On The Road: "Uncensored"?

With "Howl 50" and the associated corporate buckfest now beginning to subside in the public consciousness, latest news reports that John Sampas, executor of the Kerouac estate, has signed a contract with Viking to publish an "unexpurgated" volume of "On The Road" to coincide with the 50th anniversay next year of the publication of the original book.
Sampas, like a literary knight errant, reports that those sections excised from the original novel to suit the fashions and prejudices of the time will be restored in the new version--though he adds that sections taken out by Kerouac himself won't be included. Can it be said, then, to be truly unexpurgated? I would like to see the whole work, with--perhaps--annotations to indicate which sections Jack may not have wanted to be in the final version. That way we get a picture of his vision for the published work, but also his working method, and the truth of the man behind the increasingly fake and romanticised image. Jack was a man, flawed like all of us; but it was from this corruptible soil that some of the greatest prose and poetry of the last century emerged.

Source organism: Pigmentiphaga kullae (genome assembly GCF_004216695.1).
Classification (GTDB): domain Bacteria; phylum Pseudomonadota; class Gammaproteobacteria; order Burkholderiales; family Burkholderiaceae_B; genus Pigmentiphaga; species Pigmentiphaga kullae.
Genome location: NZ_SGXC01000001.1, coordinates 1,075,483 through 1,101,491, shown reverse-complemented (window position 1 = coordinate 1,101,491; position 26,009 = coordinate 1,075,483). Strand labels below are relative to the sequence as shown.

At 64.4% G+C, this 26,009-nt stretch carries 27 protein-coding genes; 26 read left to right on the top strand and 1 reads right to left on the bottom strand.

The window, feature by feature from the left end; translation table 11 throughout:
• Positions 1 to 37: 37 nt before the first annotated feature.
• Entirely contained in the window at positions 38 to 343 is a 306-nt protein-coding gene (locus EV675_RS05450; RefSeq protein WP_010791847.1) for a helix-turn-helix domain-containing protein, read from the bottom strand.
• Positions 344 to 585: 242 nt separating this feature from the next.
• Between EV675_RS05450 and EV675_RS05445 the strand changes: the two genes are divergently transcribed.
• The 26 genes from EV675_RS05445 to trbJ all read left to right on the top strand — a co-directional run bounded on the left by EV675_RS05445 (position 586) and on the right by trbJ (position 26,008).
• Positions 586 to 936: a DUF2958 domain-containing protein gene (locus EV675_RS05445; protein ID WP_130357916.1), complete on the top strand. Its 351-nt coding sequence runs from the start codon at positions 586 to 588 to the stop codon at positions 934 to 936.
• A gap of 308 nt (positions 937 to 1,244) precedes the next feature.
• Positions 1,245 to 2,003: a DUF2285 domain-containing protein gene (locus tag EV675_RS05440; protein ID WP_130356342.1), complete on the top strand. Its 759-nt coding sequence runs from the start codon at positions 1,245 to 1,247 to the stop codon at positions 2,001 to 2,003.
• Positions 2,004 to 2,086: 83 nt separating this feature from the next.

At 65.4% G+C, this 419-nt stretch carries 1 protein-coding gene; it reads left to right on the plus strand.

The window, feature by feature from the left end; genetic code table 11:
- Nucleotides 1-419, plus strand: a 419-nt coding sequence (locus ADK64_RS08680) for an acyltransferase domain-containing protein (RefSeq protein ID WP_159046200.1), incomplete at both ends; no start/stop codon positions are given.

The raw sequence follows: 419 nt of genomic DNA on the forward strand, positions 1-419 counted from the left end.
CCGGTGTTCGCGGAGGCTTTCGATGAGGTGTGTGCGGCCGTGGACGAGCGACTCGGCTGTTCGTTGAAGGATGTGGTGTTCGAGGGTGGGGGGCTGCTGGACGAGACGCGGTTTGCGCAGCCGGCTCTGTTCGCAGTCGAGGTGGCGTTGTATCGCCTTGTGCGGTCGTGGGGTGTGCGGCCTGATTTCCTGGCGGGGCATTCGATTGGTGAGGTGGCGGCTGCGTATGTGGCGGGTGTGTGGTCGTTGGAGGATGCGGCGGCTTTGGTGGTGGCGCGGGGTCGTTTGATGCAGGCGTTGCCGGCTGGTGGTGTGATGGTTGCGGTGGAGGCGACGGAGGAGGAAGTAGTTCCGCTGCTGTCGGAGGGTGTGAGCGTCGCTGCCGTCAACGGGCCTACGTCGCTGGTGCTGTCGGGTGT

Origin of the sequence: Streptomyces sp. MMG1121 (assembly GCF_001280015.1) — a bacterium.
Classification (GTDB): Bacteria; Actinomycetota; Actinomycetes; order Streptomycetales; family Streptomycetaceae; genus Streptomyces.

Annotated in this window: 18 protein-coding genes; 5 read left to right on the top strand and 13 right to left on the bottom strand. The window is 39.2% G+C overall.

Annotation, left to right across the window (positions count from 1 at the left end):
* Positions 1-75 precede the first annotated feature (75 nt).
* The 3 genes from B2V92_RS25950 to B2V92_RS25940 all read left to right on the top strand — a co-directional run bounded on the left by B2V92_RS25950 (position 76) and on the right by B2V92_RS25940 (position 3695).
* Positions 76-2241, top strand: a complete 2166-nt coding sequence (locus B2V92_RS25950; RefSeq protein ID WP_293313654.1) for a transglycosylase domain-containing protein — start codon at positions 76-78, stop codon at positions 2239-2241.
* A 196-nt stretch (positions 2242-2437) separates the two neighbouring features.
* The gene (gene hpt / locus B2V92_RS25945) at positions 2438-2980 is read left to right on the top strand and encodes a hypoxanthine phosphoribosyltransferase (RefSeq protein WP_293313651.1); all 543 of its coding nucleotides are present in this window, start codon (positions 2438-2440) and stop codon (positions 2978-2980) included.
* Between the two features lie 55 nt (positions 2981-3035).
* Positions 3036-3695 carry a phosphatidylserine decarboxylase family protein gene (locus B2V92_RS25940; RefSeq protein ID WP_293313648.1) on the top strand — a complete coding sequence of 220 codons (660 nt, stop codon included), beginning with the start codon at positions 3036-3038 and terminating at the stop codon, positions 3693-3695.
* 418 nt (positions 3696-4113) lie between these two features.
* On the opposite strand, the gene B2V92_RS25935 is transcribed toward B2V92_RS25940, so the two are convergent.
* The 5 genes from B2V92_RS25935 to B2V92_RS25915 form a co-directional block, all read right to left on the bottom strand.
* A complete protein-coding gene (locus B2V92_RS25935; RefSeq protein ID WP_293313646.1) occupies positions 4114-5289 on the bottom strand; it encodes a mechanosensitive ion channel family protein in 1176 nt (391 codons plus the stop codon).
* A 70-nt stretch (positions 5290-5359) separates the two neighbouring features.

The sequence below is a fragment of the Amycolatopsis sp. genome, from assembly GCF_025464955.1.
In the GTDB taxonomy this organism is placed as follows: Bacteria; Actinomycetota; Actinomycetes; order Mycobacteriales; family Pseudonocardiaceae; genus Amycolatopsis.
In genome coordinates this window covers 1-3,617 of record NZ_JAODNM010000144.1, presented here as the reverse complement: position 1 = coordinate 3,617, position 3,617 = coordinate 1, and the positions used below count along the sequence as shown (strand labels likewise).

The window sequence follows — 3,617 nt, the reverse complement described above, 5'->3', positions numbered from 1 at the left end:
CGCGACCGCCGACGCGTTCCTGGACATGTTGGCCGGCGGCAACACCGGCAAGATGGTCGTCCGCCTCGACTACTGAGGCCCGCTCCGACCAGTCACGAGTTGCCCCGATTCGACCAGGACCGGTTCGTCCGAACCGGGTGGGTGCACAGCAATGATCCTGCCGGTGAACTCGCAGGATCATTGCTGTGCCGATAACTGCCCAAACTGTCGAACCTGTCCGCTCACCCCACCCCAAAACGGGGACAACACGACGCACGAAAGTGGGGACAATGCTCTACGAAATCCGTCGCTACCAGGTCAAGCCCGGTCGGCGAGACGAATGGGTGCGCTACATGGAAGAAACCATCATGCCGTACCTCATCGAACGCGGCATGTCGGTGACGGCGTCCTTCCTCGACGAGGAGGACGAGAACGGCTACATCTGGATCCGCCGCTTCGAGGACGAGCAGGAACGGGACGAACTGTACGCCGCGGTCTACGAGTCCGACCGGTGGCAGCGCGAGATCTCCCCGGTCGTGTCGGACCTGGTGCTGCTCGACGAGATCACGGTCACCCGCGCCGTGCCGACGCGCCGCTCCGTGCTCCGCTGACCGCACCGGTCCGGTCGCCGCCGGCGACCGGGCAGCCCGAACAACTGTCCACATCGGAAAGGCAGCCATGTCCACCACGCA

Incidentally, how are Sampas and the editors involved in the creation of the new version of "On The Road" going to be sure what was taken out by Kerouac and what was removed by other hands, including Giroux and Cowley, with whom he first worked on the novel? On the single-spaced typescript of the infamous "O.T.R." scroll I imagine that sort of scholarship would be extremely difficult; and the consequences of error would be disastrous for our understanding of Kerouac, and the perception of him as an author and a man by succeeding generations.